As anyone who has been ill knows, even having the 'flu shrinks your perspective on things until you are entirely preoccupied with how you feel and how to get through the day, praying for the end of the temperature, the aching bones, the sweating and depression. But then you get better and you slip back easily into your life; all the things that you do that makes a life and that make it 'worth living' as we say.
When you have a chronic and progressive illness it becomes difficult not be defined by that illness as it affects more and more aspects of your life and increasing disability makes it harder to do all the things that you want to. When you have the 'flu you don't bother or are too weak to stick to your skin care regime or bother with your hair, or getting dressed or even eating. You can lie in bed confident that however bad you feel you'll be ok in a week or two.
So while I don't want my blog (or me) to be entirely about my medical condition it's hard not defined by it as everything I do is increasingly influenced by it. Perhaps that's not surprising, but I still care about my usual things; I'm not going to stop looking after my skin, or worrying about ageing!
I was diagnosed with COPD (Chronic Obstructive Pulmonary Disease) about 12 years ago at a relatively young age to be diagnosed with smoking related COPD. The significance of that is that along with that diagnosis I was encouraged to stop smoking, the one thing that can help to slow down the progression of the disease. It was thanks to a GP who noticed that I was too short of breath when I went to the surgery with a chest infection and who referred my for a chest X-ray.
Of course I was worried that he thought I had cancer (I'd never heard of COPD and I didn't have cancer) and then had further tests thinking that it might be asthma (I could get away with continuing to smoke?!) but did get the COPD diagnosis. Giving up smoking was a challenge even knowing I had lung damage and it took me a few attempts before I finally stopped.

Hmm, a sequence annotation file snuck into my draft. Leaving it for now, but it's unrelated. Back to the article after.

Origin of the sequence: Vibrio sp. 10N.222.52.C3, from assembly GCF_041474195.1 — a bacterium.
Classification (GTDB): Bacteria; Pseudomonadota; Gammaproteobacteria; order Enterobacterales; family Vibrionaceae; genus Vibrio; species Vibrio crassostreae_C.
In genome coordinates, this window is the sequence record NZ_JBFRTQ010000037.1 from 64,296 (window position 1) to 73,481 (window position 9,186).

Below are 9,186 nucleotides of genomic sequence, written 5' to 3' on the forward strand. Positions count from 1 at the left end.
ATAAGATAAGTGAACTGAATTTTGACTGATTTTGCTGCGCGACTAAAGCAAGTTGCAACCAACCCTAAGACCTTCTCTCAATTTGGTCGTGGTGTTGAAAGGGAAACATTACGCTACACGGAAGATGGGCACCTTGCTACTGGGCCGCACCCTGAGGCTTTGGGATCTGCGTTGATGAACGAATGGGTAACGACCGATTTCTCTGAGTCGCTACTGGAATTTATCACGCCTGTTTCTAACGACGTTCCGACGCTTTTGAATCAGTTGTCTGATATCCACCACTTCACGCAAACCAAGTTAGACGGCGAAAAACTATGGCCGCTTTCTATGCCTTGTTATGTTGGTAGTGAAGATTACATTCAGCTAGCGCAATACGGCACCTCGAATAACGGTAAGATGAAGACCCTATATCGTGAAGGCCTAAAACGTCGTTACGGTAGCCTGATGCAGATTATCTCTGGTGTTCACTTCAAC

I hope people are more educated about the risks of smoking now- I grew up in the days of Marlborough Man and the Rothmans Pilot and smoked my way through the glamorous (Passing Cloud, Sobranie Black Russian and Cocktail, Gitanes, Disque Bleue...) and not so desirable (Number 6, Embassy, Senior Service -that Dad smoked). But I don't think it would have stopped me hellbent as I was to embrace the 70's. So over 30 years of smoking took its toll.
I now have 'very severe' COPD' and have become increasingly disabled by my decreasing lung function. Links on this blog will tell you about the various 'stages' of COPD and there is plenty of more technical/ medical information if you are interested.
In a nutshell though, I have over 250% excess air in my lungs which means that although i can actually breathe and inhale my lungs are so damaged that can't get the air out. So my lungs are huge and take up too much space in my diaphragm. I have recently been ill with an 'exacerbation' and went down to a scary 47 kilos (i'm 5' 4", sorry I grew up with feet and inches so I'm like those people who speak 2 languages at the same time) so not much room for my stomach and getting enough food in there!